UH Law Center alumna Beeler '18 continues work for disenfranchised with JCAP 

University of Houston Law Center alumna Christina Beeler ‘18

University of Houston Law Center alumna Christina Beeler '18

July 20, 2018 -- Shortly after completing her legal education, Christina Beeler, a 2018 University of Houston Law Center alumna, will return to her alma mater as part of an Equal Justice Works Fellowship hosted by the Juvenile and Capital Advocacy Project.

Equal Justice Works is a nonprofit organization that specializes in developing careers in public service for pre-law students, law school students, and recent law school graduates. Beeler's fellowship is sponsored by Latham & Watkins.

The Juvenile and Capital Advocacy Project's mission is to provide constructive and potentially life-altering legal services to juveniles, especially those from socially or economically disadvantaged backgrounds.

"At JCAP, I will provide direct legal representation and community outreach to juveniles in school disciplinary proceedings and the juvenile justice system for school disciplinary infractions in Harris County," Beeler said.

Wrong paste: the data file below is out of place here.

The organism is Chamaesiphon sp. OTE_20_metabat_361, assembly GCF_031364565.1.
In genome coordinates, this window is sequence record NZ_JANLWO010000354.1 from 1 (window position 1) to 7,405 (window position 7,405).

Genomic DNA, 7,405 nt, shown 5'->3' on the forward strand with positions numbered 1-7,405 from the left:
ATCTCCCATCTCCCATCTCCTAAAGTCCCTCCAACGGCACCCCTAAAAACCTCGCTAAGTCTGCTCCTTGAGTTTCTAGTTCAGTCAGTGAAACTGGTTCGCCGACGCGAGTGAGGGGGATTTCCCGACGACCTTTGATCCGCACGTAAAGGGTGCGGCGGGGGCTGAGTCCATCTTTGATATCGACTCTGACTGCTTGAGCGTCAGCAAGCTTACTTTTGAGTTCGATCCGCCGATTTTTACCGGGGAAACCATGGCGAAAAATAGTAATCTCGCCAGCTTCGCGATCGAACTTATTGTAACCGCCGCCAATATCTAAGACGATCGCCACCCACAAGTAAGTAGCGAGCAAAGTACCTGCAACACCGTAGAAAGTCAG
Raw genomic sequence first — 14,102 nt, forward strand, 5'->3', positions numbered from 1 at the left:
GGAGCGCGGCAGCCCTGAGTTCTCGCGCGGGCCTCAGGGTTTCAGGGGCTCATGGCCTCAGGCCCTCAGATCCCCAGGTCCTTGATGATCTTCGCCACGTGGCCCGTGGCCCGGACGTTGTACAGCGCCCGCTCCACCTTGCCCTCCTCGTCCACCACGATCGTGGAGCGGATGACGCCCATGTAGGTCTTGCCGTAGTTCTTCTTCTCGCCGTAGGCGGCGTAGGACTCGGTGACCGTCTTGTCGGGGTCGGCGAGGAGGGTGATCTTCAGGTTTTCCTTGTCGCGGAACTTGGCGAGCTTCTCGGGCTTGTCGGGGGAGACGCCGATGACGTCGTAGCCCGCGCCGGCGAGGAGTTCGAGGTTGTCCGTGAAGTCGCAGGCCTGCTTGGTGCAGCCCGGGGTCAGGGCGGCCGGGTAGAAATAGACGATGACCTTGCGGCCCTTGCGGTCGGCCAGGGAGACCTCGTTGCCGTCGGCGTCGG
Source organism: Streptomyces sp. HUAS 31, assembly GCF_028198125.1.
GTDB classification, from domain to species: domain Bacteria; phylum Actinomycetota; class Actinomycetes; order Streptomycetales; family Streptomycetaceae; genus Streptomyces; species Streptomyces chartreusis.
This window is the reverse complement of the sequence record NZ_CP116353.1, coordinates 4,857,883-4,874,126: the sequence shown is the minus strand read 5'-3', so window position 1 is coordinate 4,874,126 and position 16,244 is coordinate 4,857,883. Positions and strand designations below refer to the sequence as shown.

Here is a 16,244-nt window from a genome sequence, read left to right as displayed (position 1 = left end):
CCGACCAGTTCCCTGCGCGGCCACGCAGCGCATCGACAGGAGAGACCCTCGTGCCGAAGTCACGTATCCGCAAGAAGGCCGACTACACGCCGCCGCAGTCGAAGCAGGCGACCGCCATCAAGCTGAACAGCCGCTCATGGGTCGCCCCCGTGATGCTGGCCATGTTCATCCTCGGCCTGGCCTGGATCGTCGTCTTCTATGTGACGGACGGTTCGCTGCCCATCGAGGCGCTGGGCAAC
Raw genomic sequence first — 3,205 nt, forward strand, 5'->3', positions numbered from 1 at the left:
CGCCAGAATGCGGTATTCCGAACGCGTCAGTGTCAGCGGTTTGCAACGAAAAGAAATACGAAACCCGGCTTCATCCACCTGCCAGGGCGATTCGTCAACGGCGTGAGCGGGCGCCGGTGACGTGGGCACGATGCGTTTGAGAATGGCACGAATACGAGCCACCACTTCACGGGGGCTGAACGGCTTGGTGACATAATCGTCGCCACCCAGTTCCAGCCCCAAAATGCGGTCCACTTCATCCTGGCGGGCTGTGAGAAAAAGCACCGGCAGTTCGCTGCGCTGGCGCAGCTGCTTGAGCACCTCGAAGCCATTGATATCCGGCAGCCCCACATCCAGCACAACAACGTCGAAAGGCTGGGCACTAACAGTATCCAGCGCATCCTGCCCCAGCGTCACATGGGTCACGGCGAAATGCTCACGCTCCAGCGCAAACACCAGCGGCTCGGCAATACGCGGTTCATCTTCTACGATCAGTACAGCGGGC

Beeler will conduct know-your-rights training sessions at high schools, collect data on school disciplinary practices, develop outreach program plans, and create a partnership between JCAP and organizations that provide immigrant services.

Katya Dow, legal program director of JCAP and a professor of legal practice, will be working alongside Beeler as she begins the new project.

JCAP Logo"We are elated to be able to begin our newest initiative of working with and representing juveniles facing school disciplinary proceedings," Dow said. "Christina's background as a law school graduate and former public school teacher makes her particularly qualified to oversee this new program, and her receipt of the EJW fellowship is an indication of her passion for the project."

During her law school tenure, Beeler has spent time working with Lone Star Legal Aid, the Texas Civil Rights Project, the ACLU and local firm Gardere Wynne Sewell LLP. After the fellowship ends, Beeler plans to pursue a federal clerkship.

"I ultimately want to become a staff attorney at an organization which does impact litigation in the area of criminal justice reform, juvenile justice, or voting rights," Beeler said.

"As an eighth-generation Texan and a fifth-generation Houstonian, I am honored to have an opportunity to represent young people in the Houston area and to work on disrupting and dismantling the school-to-prison pipeline at the Juvenile and Capital Advocacy Project of Texas," said Beeler.

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